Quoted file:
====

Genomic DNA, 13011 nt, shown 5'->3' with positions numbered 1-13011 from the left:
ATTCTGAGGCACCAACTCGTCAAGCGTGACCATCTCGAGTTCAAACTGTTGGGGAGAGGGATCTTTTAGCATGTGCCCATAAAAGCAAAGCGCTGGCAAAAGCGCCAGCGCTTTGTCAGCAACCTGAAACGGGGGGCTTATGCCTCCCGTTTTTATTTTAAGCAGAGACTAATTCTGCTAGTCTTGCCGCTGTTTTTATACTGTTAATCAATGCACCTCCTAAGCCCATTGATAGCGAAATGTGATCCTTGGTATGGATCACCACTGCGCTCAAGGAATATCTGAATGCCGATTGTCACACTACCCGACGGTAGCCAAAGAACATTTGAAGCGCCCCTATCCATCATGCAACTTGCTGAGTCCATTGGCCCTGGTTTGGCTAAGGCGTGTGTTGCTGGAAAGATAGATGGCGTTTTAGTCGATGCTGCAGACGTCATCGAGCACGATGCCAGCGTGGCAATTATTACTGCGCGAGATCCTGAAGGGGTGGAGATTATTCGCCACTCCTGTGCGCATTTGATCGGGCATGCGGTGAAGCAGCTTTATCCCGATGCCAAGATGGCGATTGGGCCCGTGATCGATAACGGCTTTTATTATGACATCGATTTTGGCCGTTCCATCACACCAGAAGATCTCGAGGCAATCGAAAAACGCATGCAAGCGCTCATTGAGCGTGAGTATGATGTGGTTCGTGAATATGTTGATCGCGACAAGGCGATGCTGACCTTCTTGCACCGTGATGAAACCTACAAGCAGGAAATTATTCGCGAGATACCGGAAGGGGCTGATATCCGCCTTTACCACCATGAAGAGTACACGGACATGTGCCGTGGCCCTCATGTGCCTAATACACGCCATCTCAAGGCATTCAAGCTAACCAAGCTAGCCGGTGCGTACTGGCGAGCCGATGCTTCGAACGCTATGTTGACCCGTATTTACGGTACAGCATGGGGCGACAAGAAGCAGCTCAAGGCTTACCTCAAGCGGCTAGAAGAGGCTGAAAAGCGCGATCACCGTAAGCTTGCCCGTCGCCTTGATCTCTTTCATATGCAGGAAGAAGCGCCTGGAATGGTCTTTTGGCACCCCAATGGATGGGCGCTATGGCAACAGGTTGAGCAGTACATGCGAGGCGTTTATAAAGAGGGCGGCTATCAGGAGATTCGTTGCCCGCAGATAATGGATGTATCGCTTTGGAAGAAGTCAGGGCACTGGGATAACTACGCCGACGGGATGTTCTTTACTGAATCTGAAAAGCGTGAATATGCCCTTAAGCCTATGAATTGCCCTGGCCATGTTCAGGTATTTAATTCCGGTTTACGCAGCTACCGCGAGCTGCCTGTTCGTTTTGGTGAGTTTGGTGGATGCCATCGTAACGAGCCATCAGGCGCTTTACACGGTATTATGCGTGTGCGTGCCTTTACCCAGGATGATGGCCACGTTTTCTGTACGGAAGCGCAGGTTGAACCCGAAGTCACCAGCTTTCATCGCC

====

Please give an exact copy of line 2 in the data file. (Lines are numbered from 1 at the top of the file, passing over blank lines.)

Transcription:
ATTCTGAGGCACCAACTCGTCAAGCGTGACCATCTCGAGTTCAAACTGTTGGGGAGAGGGATCTTTTAGCATGTGCCCATAAAAGCAAAGCGCTGGCAAAAGCGCCAGCGCTTTGTCAGCAACCTGAAACGGGGGGCTTATGCCTCCCGTTTTTATTTTAAGCAGAGACTAATTCTGCTAGTCTTGCCGCTGTTTTTATACTGTTAATCAATGCACCTCCTAAGCCCATTGATAGCGAAATGTGATCCTTGGTATGGATCACCACTGCGCTCAAGGAATATCTGAATGCCGATTGTCACACTACCCGACGGTAGCCAAAGAACATTTGAAGCGCCCCTATCCATCATGCAACTTGCTGAGTCCATTGGCCCTGGTTTGGCTAAGGCGTGTGTTGCTGGAAAGATAGATGGCGTTTTAGTCGATGCTGCAGACGTCATCGAGCACGATGCCAGCGTGGCAATTATTACTGCGCGAGATCCTGAAGGGGTGGAGATTATTCGCCACTCCTGTGCGCATTTGATCGGGCATGCGGTGAAGCAGCTTTATCCCGATGCCAAGATGGCGATTGGGCCCGTGATCGATAACGGCTTTTATTATGACATCGATTTTGGCCGTTCCATCACACCAGAAGATCTCGAGGCAATCGAAAAACGCATGCAAGCGCTCATTGAGCGTGAGTATGATGTGGTTCGTGAATATGTTGATCGCGACAAGGCGATGCTGACCTTCTTGCACCGTGATGAAACCTACAAGCAGGAAATTATTCGCGAGATACCGGAAGGGGCTGATATCCGCCTTTACCACCATGAAGAGTACACGGACATGTGCCGTGGCCCTCATGTGCCTAATACACGCCATCTCAAGGCATTCAAGCTAACCAAGCTAGCCGGTGCGTACTGGCGAGCCGATGCTTCGAACGCTATGTTGACCCGTATTTACGGTACAGCATGGGGCGACAAGAAGCAGCTCAAGGCTTACCTCAAGCGGCTAGAAGAGGCTGAAAAGCGCGATCACCGTAAGCTTGCCCGTCGCCTTGATCTCTTTCATATGCAGGAAGAAGCGCCTGGAATGGTCTTTTGGCACCCCAATGGATGGGCGCTATGGCAACAGGTTGAGCAGTACATGCGAGGCGTTTATAAAGAGGGCGGCTATCAGGAGATTCGTTGCCCGCAGATAATGGATGTATCGCTTTGGAAGAAGTCAGGGCACTGGGATAACTACGCCGACGGGATGTTCTTTACTGAATCTGAAAAGCGTGAATATGCCCTTAAGCCTATGAATTGCCCTGGCCATGTTCAGGTATTTAATTCCGGTTTACGCAGCTACCGCGAGCTGCCTGTTCGTTTTGGTGAGTTTGGTGGATGCCATCGTAACGAGCCATCAGGCGCTTTACACGGTATTATGCGTGTGCGTGCCTTTACCCAGGATGATGGCCACGTTTTCTGTACGGAAGCGCAGGTTGAACCCGAAGTCACCAGCTTTCATCGCC